Innovative Architecture, Infrastructure & Design

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RVInit
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Re: Innovative Architecture, Infrastructure & Design

#226

Post by RVInit » Wed Jan 02, 2019 4:24 am

Park models are very popular in Florida, especially for a large number of snow birds that don't want to invest in a large home with all the upkeep that has to be done during the summer - mowing lawns and such.
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Re: Innovative Architecture, Infrastructure & Design

#227

Post by Whatever4 » Wed Jan 02, 2019 8:06 am

RVInit wrote:
Wed Jan 02, 2019 4:24 am
Park models are very popular in Florida, especially for a large number of snow birds that don't want to invest in a large home with all the upkeep that has to be done during the summer - mowing lawns and such.
I need a bit more insulation for Maine.
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Re: Innovative Architecture, Infrastructure & Design

#228

Post by RTH10260 » Wed Jan 02, 2019 6:13 pm


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Re: Innovative Architecture, Infrastructure & Design

#229

Post by Volkonski » Sun Jan 06, 2019 11:39 am

Darn. Why couldn't they do this when I was in New York and could go watch. :(
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Instead of painstakingly dismantling the old Tappan Zee Bridge, a 6,500-ton chunk will be demolished by explosives Jan. 12
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Re: Innovative Architecture, Infrastructure & Design

#230

Post by Addie » Sat Jan 12, 2019 8:37 am

The Conversation: Tiny houses look marvellous but have a dark side: Three things they don't tell you on marketing blurb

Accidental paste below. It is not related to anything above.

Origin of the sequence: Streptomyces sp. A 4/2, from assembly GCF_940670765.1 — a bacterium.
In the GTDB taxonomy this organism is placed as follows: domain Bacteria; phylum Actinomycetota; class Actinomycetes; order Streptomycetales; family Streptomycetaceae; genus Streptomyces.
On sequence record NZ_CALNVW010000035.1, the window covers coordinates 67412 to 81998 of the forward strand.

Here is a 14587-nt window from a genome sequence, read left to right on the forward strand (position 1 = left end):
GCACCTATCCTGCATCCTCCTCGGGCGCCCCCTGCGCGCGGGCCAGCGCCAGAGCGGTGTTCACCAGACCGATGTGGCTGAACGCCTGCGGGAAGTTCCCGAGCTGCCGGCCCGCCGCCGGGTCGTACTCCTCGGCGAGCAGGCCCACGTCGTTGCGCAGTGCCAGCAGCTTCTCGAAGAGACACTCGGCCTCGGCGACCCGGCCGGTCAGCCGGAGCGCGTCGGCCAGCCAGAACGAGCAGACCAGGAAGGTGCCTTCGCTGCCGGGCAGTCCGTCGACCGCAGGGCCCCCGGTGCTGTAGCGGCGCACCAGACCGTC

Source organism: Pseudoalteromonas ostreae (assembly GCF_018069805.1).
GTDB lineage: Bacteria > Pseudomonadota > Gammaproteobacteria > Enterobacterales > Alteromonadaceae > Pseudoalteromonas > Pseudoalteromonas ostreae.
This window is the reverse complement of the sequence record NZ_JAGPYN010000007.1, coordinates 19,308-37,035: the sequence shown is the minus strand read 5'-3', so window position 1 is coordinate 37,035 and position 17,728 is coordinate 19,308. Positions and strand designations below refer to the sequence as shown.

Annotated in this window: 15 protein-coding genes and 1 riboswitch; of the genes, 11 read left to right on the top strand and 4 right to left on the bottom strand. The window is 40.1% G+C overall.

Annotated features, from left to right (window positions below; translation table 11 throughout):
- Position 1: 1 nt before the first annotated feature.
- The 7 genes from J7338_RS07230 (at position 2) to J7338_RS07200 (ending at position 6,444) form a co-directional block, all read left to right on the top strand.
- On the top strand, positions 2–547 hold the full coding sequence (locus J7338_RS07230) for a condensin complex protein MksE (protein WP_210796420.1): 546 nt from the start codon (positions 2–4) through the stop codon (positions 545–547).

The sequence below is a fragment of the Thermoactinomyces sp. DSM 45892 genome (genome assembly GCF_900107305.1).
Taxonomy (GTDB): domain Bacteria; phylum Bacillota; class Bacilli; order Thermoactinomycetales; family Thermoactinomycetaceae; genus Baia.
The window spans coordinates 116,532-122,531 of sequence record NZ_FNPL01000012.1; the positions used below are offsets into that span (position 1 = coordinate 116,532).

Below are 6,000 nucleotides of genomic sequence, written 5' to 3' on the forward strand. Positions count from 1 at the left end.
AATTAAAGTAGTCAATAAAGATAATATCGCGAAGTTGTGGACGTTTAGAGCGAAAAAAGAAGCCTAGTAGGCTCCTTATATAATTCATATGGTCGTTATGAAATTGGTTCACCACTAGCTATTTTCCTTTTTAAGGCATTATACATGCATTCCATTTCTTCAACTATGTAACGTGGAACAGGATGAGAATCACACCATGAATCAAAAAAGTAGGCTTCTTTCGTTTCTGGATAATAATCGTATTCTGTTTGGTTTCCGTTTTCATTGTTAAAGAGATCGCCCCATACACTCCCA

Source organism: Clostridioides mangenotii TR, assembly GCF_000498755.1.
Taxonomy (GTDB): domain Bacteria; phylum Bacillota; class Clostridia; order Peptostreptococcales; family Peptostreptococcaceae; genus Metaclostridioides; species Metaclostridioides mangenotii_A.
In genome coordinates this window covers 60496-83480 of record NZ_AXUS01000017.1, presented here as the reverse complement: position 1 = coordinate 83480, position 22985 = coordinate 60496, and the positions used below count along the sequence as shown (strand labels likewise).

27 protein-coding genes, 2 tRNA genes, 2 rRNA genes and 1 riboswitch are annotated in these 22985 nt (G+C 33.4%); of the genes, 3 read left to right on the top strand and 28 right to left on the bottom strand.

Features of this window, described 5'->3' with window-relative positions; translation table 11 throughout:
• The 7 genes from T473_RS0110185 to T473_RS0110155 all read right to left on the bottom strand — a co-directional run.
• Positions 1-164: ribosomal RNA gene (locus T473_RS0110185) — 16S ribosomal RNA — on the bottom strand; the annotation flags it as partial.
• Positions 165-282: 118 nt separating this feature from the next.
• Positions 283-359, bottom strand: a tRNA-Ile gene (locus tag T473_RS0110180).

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pipistrelle
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Re: Innovative Architecture, Infrastructure & Design

#231

Post by pipistrelle » Sat Jan 12, 2019 8:50 am

I live in a tiny house. It's called an "apartment."

I'm not sure I follow the charm of buying a tiny house until you can buy a big house. Why not just rent an apartment?

(Not saying I don't see the charm of tiny houses for various reasons, but for the sake of ownership seems odd to me.)

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Re: Innovative Architecture, Infrastructure & Design

#232

Post by AndyinPA » Sat Jan 12, 2019 9:41 am

Volkonski wrote:
Sun Jan 06, 2019 11:39 am
Darn. Why couldn't they do this when I was in New York and could go watch. :(
The New York Times

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Instead of painstakingly dismantling the old Tappan Zee Bridge, a 6,500-ton chunk will be demolished by explosives Jan. 12
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We drove over that once. I read that the explosion was delayed because bad weather slowed down the preparations.

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Re: Innovative Architecture, Infrastructure & Design

#233

Post by Tiredretiredlawyer » Sat Jan 12, 2019 10:29 am